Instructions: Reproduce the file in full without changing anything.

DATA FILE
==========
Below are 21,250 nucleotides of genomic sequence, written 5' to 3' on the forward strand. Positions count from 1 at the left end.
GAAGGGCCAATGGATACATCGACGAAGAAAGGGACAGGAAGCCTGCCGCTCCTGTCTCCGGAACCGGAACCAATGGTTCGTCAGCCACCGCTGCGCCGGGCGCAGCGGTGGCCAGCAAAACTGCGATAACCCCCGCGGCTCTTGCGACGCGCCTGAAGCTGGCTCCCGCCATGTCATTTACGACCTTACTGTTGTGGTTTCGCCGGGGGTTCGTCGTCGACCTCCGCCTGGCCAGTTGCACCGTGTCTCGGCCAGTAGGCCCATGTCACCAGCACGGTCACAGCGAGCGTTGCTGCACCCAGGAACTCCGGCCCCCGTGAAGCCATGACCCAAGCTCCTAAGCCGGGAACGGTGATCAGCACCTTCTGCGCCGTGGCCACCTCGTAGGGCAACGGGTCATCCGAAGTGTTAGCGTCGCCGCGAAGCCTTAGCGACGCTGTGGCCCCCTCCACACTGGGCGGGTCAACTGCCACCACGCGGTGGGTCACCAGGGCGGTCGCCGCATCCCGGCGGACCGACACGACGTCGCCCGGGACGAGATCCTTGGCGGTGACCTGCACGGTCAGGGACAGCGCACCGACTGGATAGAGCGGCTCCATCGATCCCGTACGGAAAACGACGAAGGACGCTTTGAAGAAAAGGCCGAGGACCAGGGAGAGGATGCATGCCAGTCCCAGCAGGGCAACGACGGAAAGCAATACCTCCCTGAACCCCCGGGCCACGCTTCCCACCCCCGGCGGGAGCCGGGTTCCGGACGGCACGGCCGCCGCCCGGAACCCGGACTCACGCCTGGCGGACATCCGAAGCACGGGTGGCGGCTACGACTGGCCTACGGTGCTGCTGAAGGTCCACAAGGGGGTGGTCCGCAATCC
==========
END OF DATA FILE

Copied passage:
Below are 21,250 nucleotides of genomic sequence, written 5' to 3' on the forward strand. Positions count from 1 at the left end.
GAAGGGCCAATGGATACATCGACGAAGAAAGGGACAGGAAGCCTGCCGCTCCTGTCTCCGGAACCGGAACCAATGGTTCGTCAGCCACCGCTGCGCCGGGCGCAGCGGTGGCCAGCAAAACTGCGATAACCCCCGCGGCTCTTGCGACGCGCCTGAAGCTGGCTCCCGCCATGTCATTTACGACCTTACTGTTGTGGTTTCGCCGGGGGTTCGTCGTCGACCTCCGCCTGGCCAGTTGCACCGTGTCTCGGCCAGTAGGCCCATGTCACCAGCACGGTCACAGCGAGCGTTGCTGCACCCAGGAACTCCGGCCCCCGTGAAGCCATGACCCAAGCTCCTAAGCCGGGAACGGTGATCAGCACCTTCTGCGCCGTGGCCACCTCGTAGGGCAACGGGTCATCCGAAGTGTTAGCGTCGCCGCGAAGCCTTAGCGACGCTGTGGCCCCCTCCACACTGGGCGGGTCAACTGCCACCACGCGGTGGGTCACCAGGGCGGTCGCCGCATCCCGGCGGACCGACACGACGTCGCCCGGGACGAGATCCTTGGCGGTGACCTGCACGGTCAGGGACAGCGCACCGACTGGATAGAGCGGCTCCATCGATCCCGTACGGAAAACGACGAAGGACGCTTTGAAGAAAAGGCCGAGGACCAGGGAGAGGATGCATGCCAGTCCCAGCAGGGCAACGACGGAAAGCAATACCTCCCTGAACCCCCGGGCCACGCTTCCCACCCCCGGCGGGAGCCGGGTTCCGGACGGCACGGCCGCCGCCCGGAACCCGGACTCACGCCTGGCGGACATCCGAAGCACGGGTGGCGGCTACGACTGGCCTACGGTGCTGCTGAAGGTCCACAAGGGGGTGGTCCGCAATCC